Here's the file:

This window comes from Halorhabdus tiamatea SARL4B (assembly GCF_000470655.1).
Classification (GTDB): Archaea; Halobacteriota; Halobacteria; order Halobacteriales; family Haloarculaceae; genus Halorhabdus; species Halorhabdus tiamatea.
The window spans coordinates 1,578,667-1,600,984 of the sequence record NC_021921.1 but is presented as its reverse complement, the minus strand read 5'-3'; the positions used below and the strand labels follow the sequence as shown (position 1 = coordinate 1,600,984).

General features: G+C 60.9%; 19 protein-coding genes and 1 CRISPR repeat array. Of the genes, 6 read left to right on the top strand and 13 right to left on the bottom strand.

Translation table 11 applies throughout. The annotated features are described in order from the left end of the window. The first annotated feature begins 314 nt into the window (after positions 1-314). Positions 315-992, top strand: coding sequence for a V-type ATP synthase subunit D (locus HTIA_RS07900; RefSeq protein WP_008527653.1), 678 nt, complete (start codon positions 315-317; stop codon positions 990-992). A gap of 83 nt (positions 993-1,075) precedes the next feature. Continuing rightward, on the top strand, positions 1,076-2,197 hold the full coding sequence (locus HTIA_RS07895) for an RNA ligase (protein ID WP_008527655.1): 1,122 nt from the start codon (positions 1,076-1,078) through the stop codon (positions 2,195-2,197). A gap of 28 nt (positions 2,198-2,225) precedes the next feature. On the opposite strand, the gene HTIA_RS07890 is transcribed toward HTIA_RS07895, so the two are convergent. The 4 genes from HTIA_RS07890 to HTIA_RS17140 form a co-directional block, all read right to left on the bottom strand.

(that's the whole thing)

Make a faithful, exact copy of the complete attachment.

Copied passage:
This window comes from Halorhabdus tiamatea SARL4B (assembly GCF_000470655.1).
Classification (GTDB): Archaea; Halobacteriota; Halobacteria; order Halobacteriales; family Haloarculaceae; genus Halorhabdus; species Halorhabdus tiamatea.
The window spans coordinates 1,578,667-1,600,984 of the sequence record NC_021921.1 but is presented as its reverse complement, the minus strand read 5'-3'; the positions used below and the strand labels follow the sequence as shown (position 1 = coordinate 1,600,984).

General features: G+C 60.9%; 19 protein-coding genes and 1 CRISPR repeat array. Of the genes, 6 read left to right on the top strand and 13 right to left on the bottom strand.

Translation table 11 applies throughout. The annotated features are described in order from the left end of the window. The first annotated feature begins 314 nt into the window (after positions 1-314). Positions 315-992, top strand: coding sequence for a V-type ATP synthase subunit D (locus HTIA_RS07900; RefSeq protein WP_008527653.1), 678 nt, complete (start codon positions 315-317; stop codon positions 990-992). A gap of 83 nt (positions 993-1,075) precedes the next feature. Continuing rightward, on the top strand, positions 1,076-2,197 hold the full coding sequence (locus HTIA_RS07895) for an RNA ligase (protein ID WP_008527655.1): 1,122 nt from the start codon (positions 1,076-1,078) through the stop codon (positions 2,195-2,197). A gap of 28 nt (positions 2,198-2,225) precedes the next feature. On the opposite strand, the gene HTIA_RS07890 is transcribed toward HTIA_RS07895, so the two are convergent. The 4 genes from HTIA_RS07890 to HTIA_RS17140 form a co-directional block, all read right to left on the bottom strand.